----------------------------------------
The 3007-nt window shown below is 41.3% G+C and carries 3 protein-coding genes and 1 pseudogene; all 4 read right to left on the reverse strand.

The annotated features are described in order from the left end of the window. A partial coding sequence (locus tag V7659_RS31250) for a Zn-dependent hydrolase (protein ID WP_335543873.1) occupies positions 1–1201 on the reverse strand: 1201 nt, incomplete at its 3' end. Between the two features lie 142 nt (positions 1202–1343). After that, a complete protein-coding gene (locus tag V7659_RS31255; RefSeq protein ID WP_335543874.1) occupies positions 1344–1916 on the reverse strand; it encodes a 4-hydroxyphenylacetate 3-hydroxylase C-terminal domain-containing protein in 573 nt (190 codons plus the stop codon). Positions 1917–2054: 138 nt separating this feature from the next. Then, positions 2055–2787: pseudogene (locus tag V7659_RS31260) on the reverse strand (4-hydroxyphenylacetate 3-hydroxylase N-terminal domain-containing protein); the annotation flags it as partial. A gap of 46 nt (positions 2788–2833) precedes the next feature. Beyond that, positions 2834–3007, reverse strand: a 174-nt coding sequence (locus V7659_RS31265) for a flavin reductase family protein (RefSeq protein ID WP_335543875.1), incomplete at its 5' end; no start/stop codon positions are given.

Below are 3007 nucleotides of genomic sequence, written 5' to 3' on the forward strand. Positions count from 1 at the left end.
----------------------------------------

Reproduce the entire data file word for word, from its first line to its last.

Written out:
The 3007-nt window shown below is 41.3% G+C and carries 3 protein-coding genes and 1 pseudogene; all 4 read right to left on the reverse strand.

The annotated features are described in order from the left end of the window. A partial coding sequence (locus tag V7659_RS31250) for a Zn-dependent hydrolase (protein ID WP_335543873.1) occupies positions 1–1201 on the reverse strand: 1201 nt, incomplete at its 3' end. Between the two features lie 142 nt (positions 1202–1343). After that, a complete protein-coding gene (locus tag V7659_RS31255; RefSeq protein ID WP_335543874.1) occupies positions 1344–1916 on the reverse strand; it encodes a 4-hydroxyphenylacetate 3-hydroxylase C-terminal domain-containing protein in 573 nt (190 codons plus the stop codon). Positions 1917–2054: 138 nt separating this feature from the next. Then, positions 2055–2787: pseudogene (locus tag V7659_RS31260) on the reverse strand (4-hydroxyphenylacetate 3-hydroxylase N-terminal domain-containing protein); the annotation flags it as partial. A gap of 46 nt (positions 2788–2833) precedes the next feature. Beyond that, positions 2834–3007, reverse strand: a 174-nt coding sequence (locus V7659_RS31265) for a flavin reductase family protein (RefSeq protein ID WP_335543875.1), incomplete at its 5' end; no start/stop codon positions are given.

Below are 3007 nucleotides of genomic sequence, written 5' to 3' on the forward strand. Positions count from 1 at the left end.